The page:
• August 12, 2011 2:28 pm

      Unbelief in fairies or Santa requires no belief for me. It’s easy because I can tell they’re man-made stories.

      In a similar way, God has shown how man-made He is — everywhere He shows up, and under all names He goes by — simply because I can see the path that humans took to invent him.

      It’s easy to not believe in things when you can see how they were invented.

      No matter what supposed evidence anyone comes up with, you know it’s false because you know that they made up God in the first place, then looked for evidence for Him.

      You can see it’s backwards, but they can’t because they’re emotionally invested in their pretend friend being really, really real, or else they would freak out.

    • A.D. permalink
      August 12, 2011 2:50 pm

      If you’re wishing to cite Martin Luther King Jr. as an example of religious belief at work, keep in mind that the black civil rights movement and related events such as the March on Washington was just as much (if not moreso) the work of atheists and free-thinkers such as A. Phillip Randolph and Bayard Rustin.

      • August 12, 2011 4:17 pm

        Hi A.D.

        Sure – I am not arguing that religion or in particular has a mortgage on good. All humanity can (and should) do an amazing amount of good.

        Just tired of the ‘religion poisons everything’ idea that is just as hard to keep to if you look at the evidence.

        Schools, Hospitals, Aged Care, suicide prevention services – no end of things that Religious people contribute – and in many instances even lead, but that is not often put forward in a balanced way.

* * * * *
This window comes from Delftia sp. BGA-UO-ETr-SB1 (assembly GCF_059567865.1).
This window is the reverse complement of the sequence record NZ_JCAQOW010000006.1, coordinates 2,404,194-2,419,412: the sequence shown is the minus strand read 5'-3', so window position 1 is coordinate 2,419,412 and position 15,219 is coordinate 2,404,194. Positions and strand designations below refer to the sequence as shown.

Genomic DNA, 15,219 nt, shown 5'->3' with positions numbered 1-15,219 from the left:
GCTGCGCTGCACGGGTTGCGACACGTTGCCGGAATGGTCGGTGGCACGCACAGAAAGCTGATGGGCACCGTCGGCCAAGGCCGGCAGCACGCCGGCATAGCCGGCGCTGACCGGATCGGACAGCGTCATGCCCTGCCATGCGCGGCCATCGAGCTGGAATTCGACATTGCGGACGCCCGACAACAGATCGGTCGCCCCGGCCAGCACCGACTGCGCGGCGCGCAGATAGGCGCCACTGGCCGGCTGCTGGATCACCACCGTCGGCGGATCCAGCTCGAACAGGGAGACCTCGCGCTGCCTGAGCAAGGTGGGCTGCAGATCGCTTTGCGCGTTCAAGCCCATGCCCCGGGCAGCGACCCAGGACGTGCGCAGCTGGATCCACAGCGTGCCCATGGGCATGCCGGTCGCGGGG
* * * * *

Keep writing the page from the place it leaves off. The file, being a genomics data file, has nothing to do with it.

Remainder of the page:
5. John Ryan permalink
    August 11, 2011 11:56 pm

    No sensible Christian would argue that Christians have a mortgage on goodness. The whole sorry story of the Old Testament makes the point that even the people God chose were constantly found wanting in the morality department.

    It’s a big call to say that the sacrifice of Jesus was a huge non-sequitur. But it’s not an original or new claim. St Paul responded to similar sprays about Jesus, less than 20-30 years after the gospel events, “For the message of the cross is foolishness to those who are perishing, but to us who are being saved it is the power of God. Jews demand signs and Greeks look for wisdom, but we preach Christ crucified: a stumbling block to Jews and foolishness to Gentiles, but to those whom God has called, both Jews and Greeks, Christ the power of God and the wisdom of God.”

    The message of Jesus persists. His life is without doubt one of the most significant events in human history. I believe it and I’m no fool. Thousands of other people with intelligence greater than mine do too. I’d have liked divine intervention at Auschwitz too. I don’t know there wasn’t, but I accept that there might be a few things about God that I don’t understand. But it’s a plain as a pikestaff to me that without God there is no objective moral compass on which I can pass any sound judgment that Auschwitz was the moral atrocity we all believe it to be. To some Auschwitz is human behaviour consistent with a belief that might is right and the strongest have a greater right to survival over the weakest.